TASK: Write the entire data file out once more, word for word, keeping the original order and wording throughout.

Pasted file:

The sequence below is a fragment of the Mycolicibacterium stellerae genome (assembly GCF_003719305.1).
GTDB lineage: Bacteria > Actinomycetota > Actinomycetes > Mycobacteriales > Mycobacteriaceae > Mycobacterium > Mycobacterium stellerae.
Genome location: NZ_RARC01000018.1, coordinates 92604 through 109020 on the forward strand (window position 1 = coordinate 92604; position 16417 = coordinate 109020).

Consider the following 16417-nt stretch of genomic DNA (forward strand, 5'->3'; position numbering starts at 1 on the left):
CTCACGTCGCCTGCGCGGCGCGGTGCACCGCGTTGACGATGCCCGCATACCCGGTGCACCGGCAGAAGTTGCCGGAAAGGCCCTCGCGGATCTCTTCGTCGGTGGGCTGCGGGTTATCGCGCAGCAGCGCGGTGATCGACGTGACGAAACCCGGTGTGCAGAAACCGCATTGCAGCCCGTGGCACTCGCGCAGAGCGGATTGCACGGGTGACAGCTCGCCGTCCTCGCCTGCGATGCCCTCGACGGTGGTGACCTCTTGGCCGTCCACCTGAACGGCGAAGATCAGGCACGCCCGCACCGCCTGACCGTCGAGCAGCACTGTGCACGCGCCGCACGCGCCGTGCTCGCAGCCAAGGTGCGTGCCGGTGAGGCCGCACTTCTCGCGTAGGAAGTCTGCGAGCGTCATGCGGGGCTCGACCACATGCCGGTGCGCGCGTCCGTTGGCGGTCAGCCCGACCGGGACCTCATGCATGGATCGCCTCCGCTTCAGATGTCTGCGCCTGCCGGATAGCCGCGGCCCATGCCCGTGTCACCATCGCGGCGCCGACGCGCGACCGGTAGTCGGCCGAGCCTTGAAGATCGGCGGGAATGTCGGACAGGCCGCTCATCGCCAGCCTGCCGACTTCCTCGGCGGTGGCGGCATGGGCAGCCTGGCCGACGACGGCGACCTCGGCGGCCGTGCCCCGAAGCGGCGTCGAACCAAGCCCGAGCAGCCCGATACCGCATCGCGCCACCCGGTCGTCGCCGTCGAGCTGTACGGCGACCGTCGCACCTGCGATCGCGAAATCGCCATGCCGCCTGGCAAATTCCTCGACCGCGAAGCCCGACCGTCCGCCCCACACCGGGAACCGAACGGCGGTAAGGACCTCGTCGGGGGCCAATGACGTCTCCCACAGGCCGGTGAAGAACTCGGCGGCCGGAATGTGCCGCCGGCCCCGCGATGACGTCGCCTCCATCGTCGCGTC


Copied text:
The sequence below is a fragment of the Mycolicibacterium stellerae genome (assembly GCF_003719305.1).
GTDB lineage: Bacteria > Actinomycetota > Actinomycetes > Mycobacteriales > Mycobacteriaceae > Mycobacterium > Mycobacterium stellerae.
Genome location: NZ_RARC01000018.1, coordinates 92604 through 109020 on the forward strand (window position 1 = coordinate 92604; position 16417 = coordinate 109020).

Consider the following 16417-nt stretch of genomic DNA (forward strand, 5'->3'; position numbering starts at 1 on the left):
CTCACGTCGCCTGCGCGGCGCGGTGCACCGCGTTGACGATGCCCGCATACCCGGTGCACCGGCAGAAGTTGCCGGAAAGGCCCTCGCGGATCTCTTCGTCGGTGGGCTGCGGGTTATCGCGCAGCAGCGCGGTGATCGACGTGACGAAACCCGGTGTGCAGAAACCGCATTGCAGCCCGTGGCACTCGCGCAGAGCGGATTGCACGGGTGACAGCTCGCCGTCCTCGCCTGCGATGCCCTCGACGGTGGTGACCTCTTGGCCGTCCACCTGAACGGCGAAGATCAGGCACGCCCGCACCGCCTGACCGTCGAGCAGCACTGTGCACGCGCCGCACGCGCCGTGCTCGCAGCCAAGGTGCGTGCCGGTGAGGCCGCACTTCTCGCGTAGGAAGTCTGCGAGCGTCATGCGGGGCTCGACCACATGCCGGTGCGCGCGTCCGTTGGCGGTCAGCCCGACCGGGACCTCATGCATGGATCGCCTCCGCTTCAGATGTCTGCGCCTGCCGGATAGCCGCGGCCCATGCCCGTGTCACCATCGCGGCGCCGACGCGCGACCGGTAGTCGGCCGAGCCTTGAAGATCGGCGGGAATGTCGGACAGGCCGCTCATCGCCAGCCTGCCGACTTCCTCGGCGGTGGCGGCATGGGCAGCCTGGCCGACGACGGCGACCTCGGCGGCCGTGCCCCGAAGCGGCGTCGAACCAAGCCCGAGCAGCCCGATACCGCATCGCGCCACCCGGTCGTCGCCGTCGAGCTGTACGGCGACCGTCGCACCTGCGATCGCGAAATCGCCATGCCGCCTGGCAAATTCCTCGACCGCGAAGCCCGACCGTCCGCCCCACACCGGGAACCGAACGGCGGTAAGGACCTCGTCGGGGGCCAATGACGTCTCCCACAGGCCGGTGAAGAACTCGGCGGCCGGAATGTGCCGCCGGCCCCGCGATGACGTCGCCTCCATCGTCGCGTC